Geomicrobiology of Sulfur - Stable Isotope ?· 479 ChAPTER TWENTY Geomicrobiology of Sulfur David A.…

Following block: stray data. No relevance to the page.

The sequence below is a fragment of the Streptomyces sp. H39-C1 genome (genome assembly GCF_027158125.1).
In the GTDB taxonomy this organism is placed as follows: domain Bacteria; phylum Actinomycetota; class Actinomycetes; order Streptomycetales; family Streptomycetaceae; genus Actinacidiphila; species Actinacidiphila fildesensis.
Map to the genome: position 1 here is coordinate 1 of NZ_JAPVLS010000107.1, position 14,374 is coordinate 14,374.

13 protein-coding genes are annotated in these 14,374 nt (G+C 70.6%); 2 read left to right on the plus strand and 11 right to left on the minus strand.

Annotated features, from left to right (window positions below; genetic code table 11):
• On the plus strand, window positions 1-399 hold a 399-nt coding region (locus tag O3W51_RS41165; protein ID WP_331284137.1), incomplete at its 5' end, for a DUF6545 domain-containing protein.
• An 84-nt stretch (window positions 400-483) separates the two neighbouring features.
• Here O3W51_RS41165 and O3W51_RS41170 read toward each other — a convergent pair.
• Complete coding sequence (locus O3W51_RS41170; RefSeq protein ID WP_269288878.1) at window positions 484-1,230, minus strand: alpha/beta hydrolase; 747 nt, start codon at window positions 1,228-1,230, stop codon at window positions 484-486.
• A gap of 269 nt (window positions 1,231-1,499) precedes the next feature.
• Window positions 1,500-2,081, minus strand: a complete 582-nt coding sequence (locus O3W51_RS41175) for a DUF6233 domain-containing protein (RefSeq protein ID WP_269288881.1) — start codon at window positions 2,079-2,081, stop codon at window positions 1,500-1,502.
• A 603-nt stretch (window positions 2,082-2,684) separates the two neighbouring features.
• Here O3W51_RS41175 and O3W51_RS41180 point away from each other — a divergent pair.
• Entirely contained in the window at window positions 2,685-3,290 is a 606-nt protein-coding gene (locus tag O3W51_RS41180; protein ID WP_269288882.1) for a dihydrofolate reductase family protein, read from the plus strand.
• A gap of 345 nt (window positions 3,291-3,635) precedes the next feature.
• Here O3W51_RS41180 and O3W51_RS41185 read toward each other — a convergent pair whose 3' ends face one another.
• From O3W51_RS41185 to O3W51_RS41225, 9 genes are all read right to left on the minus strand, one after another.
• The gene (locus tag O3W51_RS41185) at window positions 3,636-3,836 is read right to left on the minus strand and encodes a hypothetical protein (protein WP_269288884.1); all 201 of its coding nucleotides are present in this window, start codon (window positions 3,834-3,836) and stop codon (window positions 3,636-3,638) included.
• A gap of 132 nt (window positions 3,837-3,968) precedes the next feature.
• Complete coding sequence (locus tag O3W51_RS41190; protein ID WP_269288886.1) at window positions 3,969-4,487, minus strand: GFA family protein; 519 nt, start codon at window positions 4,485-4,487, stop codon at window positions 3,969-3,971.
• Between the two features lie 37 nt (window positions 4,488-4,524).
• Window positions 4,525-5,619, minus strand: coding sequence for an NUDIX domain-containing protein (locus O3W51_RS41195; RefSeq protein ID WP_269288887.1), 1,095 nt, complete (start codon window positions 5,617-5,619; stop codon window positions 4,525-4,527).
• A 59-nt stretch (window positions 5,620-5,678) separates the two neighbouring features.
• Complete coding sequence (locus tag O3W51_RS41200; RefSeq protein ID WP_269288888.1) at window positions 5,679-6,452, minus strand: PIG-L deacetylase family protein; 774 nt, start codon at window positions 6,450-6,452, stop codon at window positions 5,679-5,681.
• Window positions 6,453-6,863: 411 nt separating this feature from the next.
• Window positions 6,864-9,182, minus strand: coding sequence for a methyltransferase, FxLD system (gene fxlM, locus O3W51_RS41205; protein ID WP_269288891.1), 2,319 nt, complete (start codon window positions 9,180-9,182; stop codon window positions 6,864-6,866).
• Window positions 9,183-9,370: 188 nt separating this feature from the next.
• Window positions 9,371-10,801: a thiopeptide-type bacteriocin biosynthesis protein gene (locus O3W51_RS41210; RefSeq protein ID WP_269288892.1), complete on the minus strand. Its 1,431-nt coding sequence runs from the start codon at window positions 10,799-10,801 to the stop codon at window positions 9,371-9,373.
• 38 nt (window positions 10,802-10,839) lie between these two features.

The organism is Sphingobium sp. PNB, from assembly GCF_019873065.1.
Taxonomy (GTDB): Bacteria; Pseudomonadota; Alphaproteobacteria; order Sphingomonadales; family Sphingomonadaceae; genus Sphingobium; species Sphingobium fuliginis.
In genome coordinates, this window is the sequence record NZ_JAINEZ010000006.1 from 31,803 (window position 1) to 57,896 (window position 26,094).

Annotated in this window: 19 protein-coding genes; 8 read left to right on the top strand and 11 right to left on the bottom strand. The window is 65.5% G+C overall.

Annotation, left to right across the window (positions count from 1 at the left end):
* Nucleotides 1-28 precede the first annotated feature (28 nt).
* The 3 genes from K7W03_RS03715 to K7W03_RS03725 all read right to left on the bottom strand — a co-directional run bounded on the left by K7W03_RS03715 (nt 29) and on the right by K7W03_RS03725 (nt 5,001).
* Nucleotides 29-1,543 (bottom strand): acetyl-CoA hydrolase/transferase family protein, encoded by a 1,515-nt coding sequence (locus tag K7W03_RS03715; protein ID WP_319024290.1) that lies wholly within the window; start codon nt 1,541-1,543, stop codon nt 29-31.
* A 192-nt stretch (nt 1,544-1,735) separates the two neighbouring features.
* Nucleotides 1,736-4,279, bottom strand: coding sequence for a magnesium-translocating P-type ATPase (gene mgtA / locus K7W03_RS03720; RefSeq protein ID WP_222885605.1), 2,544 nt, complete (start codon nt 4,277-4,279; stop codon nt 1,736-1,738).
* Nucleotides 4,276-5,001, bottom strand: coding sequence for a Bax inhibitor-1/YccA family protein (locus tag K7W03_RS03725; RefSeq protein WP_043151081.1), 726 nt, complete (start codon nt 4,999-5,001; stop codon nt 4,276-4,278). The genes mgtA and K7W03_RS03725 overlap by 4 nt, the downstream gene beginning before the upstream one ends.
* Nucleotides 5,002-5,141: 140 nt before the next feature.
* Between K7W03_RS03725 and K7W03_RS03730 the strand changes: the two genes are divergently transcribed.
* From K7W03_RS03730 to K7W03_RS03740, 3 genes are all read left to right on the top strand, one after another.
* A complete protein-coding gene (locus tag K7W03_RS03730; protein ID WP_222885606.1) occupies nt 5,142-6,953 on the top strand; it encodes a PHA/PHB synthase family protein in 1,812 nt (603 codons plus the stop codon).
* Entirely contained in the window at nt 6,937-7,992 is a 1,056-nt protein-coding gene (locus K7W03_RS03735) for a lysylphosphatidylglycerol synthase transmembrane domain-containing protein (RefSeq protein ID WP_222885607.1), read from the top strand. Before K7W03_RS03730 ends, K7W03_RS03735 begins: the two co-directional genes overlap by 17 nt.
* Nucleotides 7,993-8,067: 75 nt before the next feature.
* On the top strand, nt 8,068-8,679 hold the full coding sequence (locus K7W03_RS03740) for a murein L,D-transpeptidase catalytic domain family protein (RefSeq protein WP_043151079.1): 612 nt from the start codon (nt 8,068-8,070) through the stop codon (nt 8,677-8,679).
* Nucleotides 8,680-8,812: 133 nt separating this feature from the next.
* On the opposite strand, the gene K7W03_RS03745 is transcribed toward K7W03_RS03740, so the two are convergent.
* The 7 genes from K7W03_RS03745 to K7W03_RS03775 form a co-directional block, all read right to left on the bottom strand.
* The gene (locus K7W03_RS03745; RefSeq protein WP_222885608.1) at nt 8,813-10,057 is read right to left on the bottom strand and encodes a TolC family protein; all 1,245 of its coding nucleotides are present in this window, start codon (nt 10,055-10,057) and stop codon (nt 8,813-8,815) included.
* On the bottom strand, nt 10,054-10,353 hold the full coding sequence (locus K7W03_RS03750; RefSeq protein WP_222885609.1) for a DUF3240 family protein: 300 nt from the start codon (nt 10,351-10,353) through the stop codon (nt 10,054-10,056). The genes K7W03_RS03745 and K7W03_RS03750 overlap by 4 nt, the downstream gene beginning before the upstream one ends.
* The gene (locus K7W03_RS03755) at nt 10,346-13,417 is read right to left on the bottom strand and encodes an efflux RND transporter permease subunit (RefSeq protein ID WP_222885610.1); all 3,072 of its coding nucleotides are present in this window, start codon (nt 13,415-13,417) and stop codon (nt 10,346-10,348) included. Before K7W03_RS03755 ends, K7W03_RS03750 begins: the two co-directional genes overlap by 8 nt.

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<ul><li><p>479</p><p>ChAPTER TWENTY</p><p>Geomicrobiology of Sulfur</p><p>David A. Fike, Alexander S. Bradley, and William D. Leavitt</p><p>CONTENTS</p><p>20.1 Introduction / 48020.2 Microbial Sulfate Reduction / 481</p><p>20.2.1 Microbial Sulfate Reducers / 48120.2.2 Coupling to Carbon and Nitrogen Cycles / 484</p><p>20.2.2.1 Autotrophy / 48420.2.2.2 Mixotrophy / 48420.2.2.3 Heterotrophy / 48520.2.2.4 Nitrogen / 485</p><p>20.2.3 Sulfate Reduction Pathways / 48520.2.4 Oxygen Tolerance of Sulfate Reducers / 487</p><p>20.3 Other Reduction Dissimilatory Metabolisms / 48720.3.1 Thiosulfate Reduction / 48820.3.2 Elemental Sulfur Reduction / 488</p><p>20.4 Oxidative Processes / 48920.4.1 Physiology and Biochemistry of Microbial Oxidation of Reduced Forms of Sulfur / 489</p><p>20.4.1.1 Oxidation of Sulfide / 48920.4.1.2 Oxidation of Elemental Sulfur / 49120.4.1.3 Oxidation of Sulfite / 49220.4.1.4 Oxidation of Thiosulfate / 49220.4.1.5 Oxidation of Tetrathionate / 494</p><p>20.4.2 Common Mechanism for Oxidizing Reduced Inorganic Sulfur Compounds in Domain Bacteria / 494</p><p>20.4.3 Ecology of Reduced S Oxidizers / 49420.5 Disproportionation / 497</p><p>20.5.1 Elemental Sulfur Disproportionation / 49720.5.2 Thiosulfate Disproportionation / 497</p><p>20.6 Reduced Forms of Sulfur as an Electron Donor / 49820.6.1 Autotrophs / 499</p><p>20.6.1.1 Chemosynthetic Autotrophs / 49920.6.2 Mixotrophy / 500</p><p>20.7 Sulfur Assimilation / 50020.8 Sulfur-Cycling Microbial Consortia / 50120.9 Evolution of Sulfur Cycling over Earth History / 50320.10 Summary / 503References / 503</p><p> 2016 by Taylor &amp; Francis Group, LLC</p></li><li><p>480 EHRLICHS GEOMICROBIOLOGY</p><p>20.1 INTROdUCTION</p><p>Sulfur is the 14th most abundant element in the Earths crust and can exist in redox states from 2 to +6 (Table 20.1). Inorganic sulfur occurs most commonly in the 2, 1, 0, and +6 oxi-dation states, represented by sulfides (e.g., HS/H2S and pyrite, FeS2), elemental sulfur (S0), and sulfate (SO42), respectively (Roy and Trudinger, 1970). The dominant forms of sulfur in the geo-logic record are base-metal sulfide minerals (i.e., particularly pyrite) and sulfates, preserved both in sulfate evaporite minerals (gypsum and anhy-drite) (Holser, 1997) and as carbonate-associated sulfate, where sulfate substitutes into the carbon-ate mineral lattice at ~100 to 1000 ppm levels (Burdett etal., 1989).</p><p>Sulfur biogeochemical cycling plays a major role in regulating the redox state of the oceans and atmosphere (Holland, 1973; Berner etal., 1983), in large part due to the wide range in oxidation states that sulfur compounds can possess. These diverse redox states allow for S compounds to play key roles in a range of microbial metabolic processes (Figure 20.1), predominantly sulfate reduction (Peck, 1959), sulfide and sulfur oxidation (Dahl and Truper, 1994), and the disproportionation (Bak and Pfennig, 1987) of intermediate valence compounds (e.g., elemental sulfur, thiosulfate, </p><p>sulfite), which are intimately coupled to the car-bon and oxygen cycles (Holland, 1973; Berner etal. 1983; Berner and Canfield, 1989; Hayes and Waldbauer, 2006). These various metabolic pro-cesses can leave diagnostic geochemical and iso-topic fingerprints in the environments occupied by the microbes (c.f. Szabo etal., 1950; Canfield, 2001a; Johnston etal., 2005a; Zerkle etal., 2009). Thus, sulfur-bearing phases preserved in sedi-mentary rocks throughout the geologic past record the evolution of both paleoenvironmen-tal conditionsi.e., the redox state of the oceans and atmosphereand microbial evolution (i.e., the appearance and ecological significance of dif-ferent sulfur-cycling metabolic pathways) over Earth history (Canfield and Teske, 1996; Canfield, 2001a).</p><p>Sulfur is an essential element for life and is used both in essential biological molecules and in respiratory oxidationreduction transforma-tions. These transformations are fundamental to the biogeochemical sulfur cycle and affect the concentration, oxidation state, and isotopic com-position of sulfur species in the environment. Microorganisms catalyze the transformation of sulfur for both biomass building (assimila-tory) and energy metabolism (dissimilatory) and purposes.</p><p>TABLE20.1Geomicrobially important forms of sulfur and their oxidation state(s).</p><p>Compound Formula Oxidation state(s) </p><p>Hydrogen sulfide/bisulfide H2S/HS (2)</p><p>Pyrite FeS2 (1)</p><p>Polysulfide(s)a SN2 2 (1); N-2 (0)</p><p>Elemental sulfurb S8, SN0 (0)</p><p>Dithionite (hyposulfite) (O2SSO2)2 2 (+3)</p><p>Bisulfite/sulfitec HSO3/SO32 (+4)</p><p>Thiosulfatec (SSO3)2 (1); (+5)</p><p>Dithionate (O3SSO3)2 2 (+5)</p><p>Trithionate (O3SSSO3)2 (0); 2 (+5)</p><p>Tetrathionate (SO3SSSO3)2 2 (0); 2 (+5)</p><p>Sulfate SO42 (+6)</p><p>SOURCE: Vairavamurthy, A etal., Geochim Cosmochim Acta, 57, 1619, 1993.a The terminal sulfurs are oxidation state 1, while central sulfurs are 0.b Occurs in an octagonal ring in crystalline form, or in equilibrium with polysulfides.c One sulfur has an oxidation state of 1, the other sulfur has an oxidation state of +5.</p><p> 2016 by Taylor &amp; Francis Group, LLC</p><p>Dow</p><p>nloa</p><p>ded </p><p>by [</p><p>Dav</p><p>id F</p><p>ike]</p><p> at 1</p><p>1:40</p><p> 18 </p><p>Oct</p><p>ober</p><p> 201</p><p>5 </p></li><li><p>481GEOMICROBIOLOGYOFSULFUR</p><p>Assimilatory sulfur transformations are those responsible for incorporation of inorganic sul-fur (such as sulfate) into biomolecules. Most sig-nificantly, sulfur forms part of the structure of the amino acids cysteine and methionine. However, it also plays many other roles in the cell, includ-ing in electron transport (Fe-S complexes) and in coenzymes and cosubstrates such as coenzyme A, S-adenosyl methionine, biotin, and glutathione. Sulfur typically comprises less than 1% by weight of biomass (Zehnder and Zinder, 1970); S/C ratios can range from 0.02 to 0.08 (Fagerbakke etal., 1996).</p><p>Dissimilatory sulfur transformations are those in which sulfur is not directly incorporated by microorganisms but used for other processes such as anaerobic respiration. Dissimilatory processes are responsible for the overwhelming majority of sulfur transformations in geomicrobiological processes. In these reactions, oxidized forms of sulfur, especially sulfate, but also elemental sul-fur and other species, can serve as terminal elec-tron acceptors. Reduced forms of sulfur, such as hydrogen sulfide, can serve as sources of electrons (reducing power) to generate energy, coupled to the oxidation of compounds such as oxygen or nitrate (e.g., Dahl and Truper, 1994).</p><p>20.2 MICROBIALSULFATEREdUCTION</p><p>The dissimilatory energy metabolism of micro-bial sulfate reduction (MSR) is an important com-ponent of global biogeochemical cycles and is catalyzed by a diversity of Archaea and Bacteria (Pereira etal., 2011; Rabus etal., 2013). The pro-cess is of particular importance in the oceans, where abundant sulfate (at ~28 mM) comprises an oxidant pool that is 10 times larger than atmo-spheric oxygen (Hayes and Waldbauer, 2006). MSR is coupled to the oxidation of organic com-pounds or hydrogen and plays a large role in both the carbon and sulfur cycles.</p><p>20.2.1 MicrobialSulfateReducers</p><p>Most cultured sulfate-reducing microorganisms belong to the Domain Bacteria, while several belong to Archaea (Pereira et al., 2011). As first described, the sulfate reducers were thought to be represented by only three genera of the Bacteria, Desulfovibrio, Desulfotomaculum (originally classified as Clostridium because of its ability to form endo-spores), and Desulfomonas. These organisms are nutritionally specialized in that among organic energy sources, they can use only lactate, pyruvate, </p><p>+6</p><p>+5</p><p>+4</p><p>+3</p><p>+2</p><p>+1</p><p>0</p><p>1</p><p>2</p><p>SO42</p><p>Oxi</p><p>datio</p><p>n st</p><p>ate</p><p>SO32</p><p>S2O32</p><p>H2S</p><p>S0</p><p>Redu</p><p>ctio</p><p>n</p><p>Oxi</p><p>datio</p><p>n</p><p>Disp</p><p>ropo</p><p>rtio</p><p>natio</p><p>n</p><p>Figure20.1. Major microbial sulfur-cycling metabolisms and associated redox transformations: sulfate reduction trans-forms sulfate to hydrogen sulfide, sulfide oxidation transforms sulfide to a more oxidized state between elemental sulfur (S0) and sulfate, and disproportionation of intermediate-valence sulfur species (e.g., S0) transforms these compounds to both H2S and SO42.</p><p> 2016 by Taylor &amp; Francis Group, LLC</p><p>Dow</p><p>nloa</p><p>ded </p><p>by [</p><p>Dav</p><p>id F</p><p>ike]</p><p> at 1</p><p>1:40</p><p> 18 </p><p>Oct</p><p>ober</p><p> 201</p><p>5 </p></li><li><p>482 EHRLICHS GEOMICROBIOLOGY</p><p>fumarate, malate, and ethanol. Furthermore, none of these organisms are able to degrade their organic energy sources beyond acetate (Postgate, 1984), i.e., they are incomplete oxidiz-ers (Rabus et al., 2013). The importance of the sulfate reducers in the anaerobic mineralization of organic matter in sulfate-rich environments remained unappreciated before the discovery of the complete oxidizers, capable of the oxidation of organic matter to CO2. This restricted view of sulfate reducers changed rapidly with the discov-ery of a sulfate reducer, Desulfotomaculum acetoxidans (Widdel and Pfennig, 1977, 1981), which is able to oxidize acetate anaerobically to CO2 and H2O with sulfate. Subsequently, a wide variety of other sulfate reducers were discovered that differed in the nature of the energy sources they were capa-ble of using, including a wide range of aliphatic, aromatic, and heterocyclic compounds. In many cases, the organisms are able to completely remin-eralize the substrate to bicarbonate/carbon diox-ide and each substrate by a specific group of sulfate reducers (e.g., Pfennig etal., 1981; Imhoff-Stuckle and Pfennig, 1983; Braun and Stolp, 1985; Bak and Widdel, 1986a,b; Szewzyk and Pfennig, 1987; Platen etal., 1990; Zellner etal., 1990; Aeckersberg et al., 1991; Boopathy and Daniels, 1991; Qatabi et al., 1991; Schnell and Schink, 1991; Tasaki etal., 1991, 1992; Kuever etal., 1993; Rueter etal., 1994; Janssen and Schink, 1995; Rees etal., 1998; Londry et al., 1999; Meckenstock et al., 2000). Some of these sulfate reducers were also found to use H2 as an energy source. Most require an organic carbon source, but some can grow auto-trophically on hydrogen. Table 20.2 presents a list of some of the different kinds of sulfate reducers in the domain Bacteria. While most sulfate reduc-ers discovered to date are mesophiles, thermo-philic types are also now in culture (e.g., Pfennig etal., 1981; Zeikus etal., 1983; Stetter etal., 1987; Burggraf et al., 1990; Itoh et al., 1999). At least one moderate psychrophile, Desulforhopalus vacu-olatus (optimal growth at 10C19C), has been described (Isaksen and Teske, 1996)isolated from sediment in Kysing Fjord, Denmark, at 10C.</p><p>Sulfate reducers are morphologically diverse and are known to include cocci, sarcinae, rods, vibrios, spirilla, and filaments (Figure 20.2). The cultured representatives in the domain Bacteria are primarily gram-negative, though some gram-positive relatives of the Clostridiales are now known (Pereira etal., 2011 and references therein).</p><p>The first sulfate reducers described from the Archaeal domain were the Euryarchaeota Archaeoglobus fulgidus (Stetter etal., 1987; Speich and Trper, 1988) and Archaeoglobus profundus (Burggraf etal., 1990). Following these early discoveries, fac-ultative sulfate reducers from the Crenarchaeota Caldivirga maquilingensis and Thermocladium modestius were reported (Itoh etal., 1999) and more known from genome sequence in recent years (Pereira et al., 2011). The two Archaeal sulfate reducers that were discovered by Stetter etal. (1987) and Burggraf etal. (1990) are extremely thermophilic, anaerobic, gram-negative, irregularly shaped cocci. A. fulgidus strains were found to grow natu-rally in a hydrothermal system at temperatures between 70C and 100C in the vicinities of Vulcano and Stufe di Nerone, Italy. Under labora-tory conditions, the cultures grow anaerobically in marine mineral salts medium supplemented with yeast extract. In this medium, they produce a large amount of hydrogen sulfide and some meth-ane. Thiosulfate, but not elemental sulfur, can act as alternative electron acceptor. Energy sources </p><p>TABLE20.2Some sulfate-reducing bacteria.a</p><p>Heterotrophs Autotrophsb </p><p>Desulfovibrio desulfuricans c,d Desulfovibrio baarsii</p><p>Desulfovibrio vulgaris Desulfobacter hydrogenophilus</p><p>Desulfovibrio gigas Desulfosarcina variabilis</p><p>Desulfovibrio fructosovorans Desulfonema limicola</p><p>Desulfovibrio sulfodismutans</p><p>Desulfomonas pigra</p><p>Desulfotomaculum nigrificans</p><p>Desulfotomaculum acetoxidans</p><p>Desulfotomaculum orientisd</p><p>Desulfobacter postgatei</p><p>Desulfobulbus propionicus</p><p>Desulfobacterium phenolicume</p><p>Desulfobacterium indolicumf</p><p>Desulfobacterium catecholicumg</p><p>a For a more detailed description of sulfate reducers, see Pfennig et al. (1981), Postgate (1984), Dworkin (2001), and Rabus et al. (2013).b Autotrophic growth on H2 and CO2.c Some strains can grow mixotrophically on H2 and CO2 and acetate.d At least one strain can grow autotrophically on H2 and CO2.e Bak and Widdel (1986b).f Bak and Widdel (1986a).g Szewzyk and Pfennig (1987).</p><p> 2016 by Taylor &amp; Francis Group, LLC</p><p>Dow</p><p>nloa</p><p>ded </p><p>by [</p><p>Dav</p><p>id F</p><p>ike]</p><p> at 1</p><p>1:40</p><p> 18 </p><p>Oct</p><p>ober</p><p> 201</p><p>5 </p></li><li><p>483GEOMICROBIOLOGYOFSULFUR</p><p>include hydrogen and some simple organic mol-ecules as well as glucose, yeast extract, and other more complex substrates. Cells contain a number of compounds such as 8-OH-5-deazaflavin and methanopterin previously found only in metha-nogens, which are also members of the domain Archaea, but 2-mercaptoethanesulfonic acid and factor F430, which are found in methanogens, were absent (Stetter etal., 1987).</p><p>A. profundus was isolated from the Guaymas hot vent area (Gulf of California, also known as the Sea of Cortez). It grows anaerobically at tempera-tures between 65C and 95C (optimum 82C) in a pH range of 4.57.5 at NaCl concentrations in the range of 0.9%3.6%. Unlike A. fulgidus, it is an obligate mixotroph that requires H2 as an energy source. Its organic carbon requirement can be satisfied by acetate, lactate, pyruvate, yeast extract, beef extract, peptone, or acetate-contain-ing crude oil. As for A. fulgidus, sulfate, thiosulfate, </p><p>and sulfate can serve as terminal electron accep-tors for growth. Although S0 is reduced by resting cells, it does not support growth (Burggraf etal., 1990). Interestingly, the primary sulfate reduction genes in fully sequenced Archaeal sulfate reduc-ers appear to have derived from Bacterial genomes (Wagner etal., 1998; Pereira etal., 2011).</p><p>The presence of as-yet-unidentified, extremely thermophilic sulfate reducers was detected in hot deep-sea sediments at the hydrothermal vents of the tectonic spreading center of Guaymas Basin (Sea of Cortez or Gulf of California). Sulfate-reducing activity was measurable between 100C and 110C (optimum 103C106C). The respon-sible organisms are probably examples of Archaea (Jrgensen etal., 1992).</p><p>The Crenarchaeotal strains C. maquilingensis and T. modestius described by Itoh et al. (1999) were also thermophiles, growing over a temperature range of 60C92C with an optimum at 85C. </p><p>A B1</p><p>C1 C2 D</p><p>B2A B1</p><p>C1 C2 D</p><p>B2</p><p>Figure20.2. Sulfate-reducing bacteria. (A) Desulfovibrio desulfuricans (phase contrast). (B1, B2) Desulfosarcina variabilis: (B1) sarcina packets (interference contrast); (B2) free-living cells (phase contrast). (C1, C2) Desulfotomaculum acetoxidans: (C1) vegetative cells (phase contrast); (C2) cells with spherical spores and gas vacuoles (phase contrast). (D) Desulfonema...</p></li></ul>